My opinion about Les Mis, and other smash hits like it, is that they have all made SO MUCH MONEY from that show they should just shut up and allow the promotional videos. If someone was selling the video and actually making a substantial amount from it, that might be different.

There are so many other things that concern me as a playwright. Digital Scripts. PDF Files of my script (and the score that goes with it) concerns me more. Once it is in pdf format you have no idea how quickly that spreads.
Matt Rogers Profile Photo
Matt Rogers
Broadway Star
joined:10/4/04
Nice of you to be so generous but again, it all depends on how litigious the rights holder is. Many times, it will be a person who controls an Estate who does not work and has nothing much to do but police their rights.

JoeKv99 Profile Photo
JoeKv99
Broadway Legend
joined:12/27/04
So Matt, tell me this: Why are there so many You Tube videos of various shows being performed by amateur groups, professional groups, hell, even original Broadway casts? There are literally and precisely MILLIONS of "illegal" videos posted- and if there are that many posted there are exponentially more burned on to DVDs rolling around closets and desk drawers.

Hmmmmmmm?
No good can possibly come from using this vast wasteland of error and deliberate deceit. You should get off of it and warn others away. You should make sure your children and grandchildren know what a corrupt and morally bankrupt institution it truly is.
Matt Rogers Profile Photo
Matt Rogers
Broadway Star
joined:10/4/04
Sorry, Joe, your argument is hollow. It is akin to: "Well, heroin is illegal, but so many people do it anyway, so why shouldn't I get some too?!"

Just because morons are illegally posting their God-awful videos of copyright protected intellectual property does not make it right, and you can be sure that at any given moment, such videos are being yanked from YouTube when complaints are filed. But of course they can't keep up because there are just that many morons in the world. They also illegally post material from film and tv. The entire thing is a huge problem for the industry and condoning or justifying it on here does not help at all.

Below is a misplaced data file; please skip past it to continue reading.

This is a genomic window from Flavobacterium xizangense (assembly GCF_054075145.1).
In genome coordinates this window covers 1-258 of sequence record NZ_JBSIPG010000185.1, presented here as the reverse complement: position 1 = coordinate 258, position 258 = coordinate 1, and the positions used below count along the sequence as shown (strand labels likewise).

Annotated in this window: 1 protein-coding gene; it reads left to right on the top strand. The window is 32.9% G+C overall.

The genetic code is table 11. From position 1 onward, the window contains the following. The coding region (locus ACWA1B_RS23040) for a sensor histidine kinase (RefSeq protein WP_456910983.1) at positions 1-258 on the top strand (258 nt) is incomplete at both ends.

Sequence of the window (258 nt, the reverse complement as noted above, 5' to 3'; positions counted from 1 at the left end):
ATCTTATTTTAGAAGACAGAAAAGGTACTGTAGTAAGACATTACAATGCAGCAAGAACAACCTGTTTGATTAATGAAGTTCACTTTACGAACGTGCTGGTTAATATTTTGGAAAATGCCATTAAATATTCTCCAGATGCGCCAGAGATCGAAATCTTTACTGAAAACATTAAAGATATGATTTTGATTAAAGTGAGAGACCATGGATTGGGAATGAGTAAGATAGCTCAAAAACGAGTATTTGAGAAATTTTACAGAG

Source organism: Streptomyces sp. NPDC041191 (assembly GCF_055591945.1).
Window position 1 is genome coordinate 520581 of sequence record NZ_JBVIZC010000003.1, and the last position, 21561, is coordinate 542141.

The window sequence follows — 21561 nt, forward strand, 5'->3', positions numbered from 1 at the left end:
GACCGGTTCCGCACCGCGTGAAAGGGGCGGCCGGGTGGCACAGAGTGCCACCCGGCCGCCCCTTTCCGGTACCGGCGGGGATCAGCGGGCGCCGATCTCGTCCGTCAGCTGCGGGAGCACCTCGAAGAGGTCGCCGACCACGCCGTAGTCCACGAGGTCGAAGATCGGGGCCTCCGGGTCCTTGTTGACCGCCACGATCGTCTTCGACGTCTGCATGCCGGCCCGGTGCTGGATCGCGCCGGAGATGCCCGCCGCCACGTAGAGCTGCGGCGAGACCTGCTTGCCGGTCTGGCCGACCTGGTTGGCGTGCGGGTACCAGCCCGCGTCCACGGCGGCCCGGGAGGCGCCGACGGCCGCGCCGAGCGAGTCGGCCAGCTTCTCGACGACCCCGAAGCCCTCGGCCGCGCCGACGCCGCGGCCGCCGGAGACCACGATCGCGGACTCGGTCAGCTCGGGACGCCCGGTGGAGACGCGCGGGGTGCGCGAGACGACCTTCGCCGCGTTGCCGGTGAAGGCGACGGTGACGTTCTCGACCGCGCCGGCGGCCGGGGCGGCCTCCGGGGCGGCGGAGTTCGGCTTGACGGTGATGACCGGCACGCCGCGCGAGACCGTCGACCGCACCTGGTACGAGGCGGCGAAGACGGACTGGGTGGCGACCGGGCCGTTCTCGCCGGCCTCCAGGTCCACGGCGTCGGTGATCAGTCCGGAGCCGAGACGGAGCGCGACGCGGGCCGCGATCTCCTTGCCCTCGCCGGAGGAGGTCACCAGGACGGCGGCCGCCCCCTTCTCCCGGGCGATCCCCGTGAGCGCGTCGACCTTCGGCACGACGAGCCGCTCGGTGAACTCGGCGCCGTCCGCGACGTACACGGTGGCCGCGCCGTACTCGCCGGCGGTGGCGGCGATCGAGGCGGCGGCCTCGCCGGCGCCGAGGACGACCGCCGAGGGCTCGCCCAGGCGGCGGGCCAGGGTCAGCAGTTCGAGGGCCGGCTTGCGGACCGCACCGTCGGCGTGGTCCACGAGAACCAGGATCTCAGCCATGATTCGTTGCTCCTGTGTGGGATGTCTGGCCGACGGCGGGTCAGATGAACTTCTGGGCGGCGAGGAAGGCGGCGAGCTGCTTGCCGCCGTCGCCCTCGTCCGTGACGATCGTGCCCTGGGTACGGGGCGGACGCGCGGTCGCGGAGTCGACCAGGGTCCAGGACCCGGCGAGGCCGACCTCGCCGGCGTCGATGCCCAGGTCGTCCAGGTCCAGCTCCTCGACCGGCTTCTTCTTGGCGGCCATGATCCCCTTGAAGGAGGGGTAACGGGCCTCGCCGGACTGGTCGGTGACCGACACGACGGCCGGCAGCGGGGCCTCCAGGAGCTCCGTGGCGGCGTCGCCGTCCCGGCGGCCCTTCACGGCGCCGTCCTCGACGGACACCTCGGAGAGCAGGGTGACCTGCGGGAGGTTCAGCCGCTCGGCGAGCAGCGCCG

JoeKv99 Profile Photo
JoeKv99
Broadway Legend
joined:12/27/04
Matt I'm not saying to do it, I'm not saying it's right- what I am saying is that you are inaccurate when you tell this guy "You can and will receive a Cease and Desist at the very least and possibly legal action, depending on how aggressively the rights holders and/or film companies with exclusivity police their rights."

This guy is not talking about producing bootleg DVDs of Wicked and selling them on the internet and outside the theater- although, come to think of it, people do exactly that with impunity. A theater that posts short excepts to promote their show or records a performance to serve as a keepsake for the cast is not going to face huge legal ramifications for doing this no-good, very bad, totally illegal act.


No good can possibly come from using this vast wasteland of error and deliberate deceit. You should get off of it and warn others away. You should make sure your children and grandchildren know what a corrupt and morally bankrupt institution it truly is.
Updated On: 9/11/13 at 09:34 AM
Liza's Headband
Broadway Legend
joined:5/28/13
Matt Rogers is flat out wrong throughout this entire thread and thanks to the poster who passed along MTI's response, my statement regarding thirty-second clips from July has been confirmed. Matt - you do not know what you're talking about.
Matt Rogers Profile Photo
Matt Rogers
Broadway Star
joined:10/4/04
Oh really? Thanks for letting me know. That comes as a great surprise, since I have been working in this business my entire adult life. But I guess a sweaty headband would know better.

Advertisement
 
Advertisement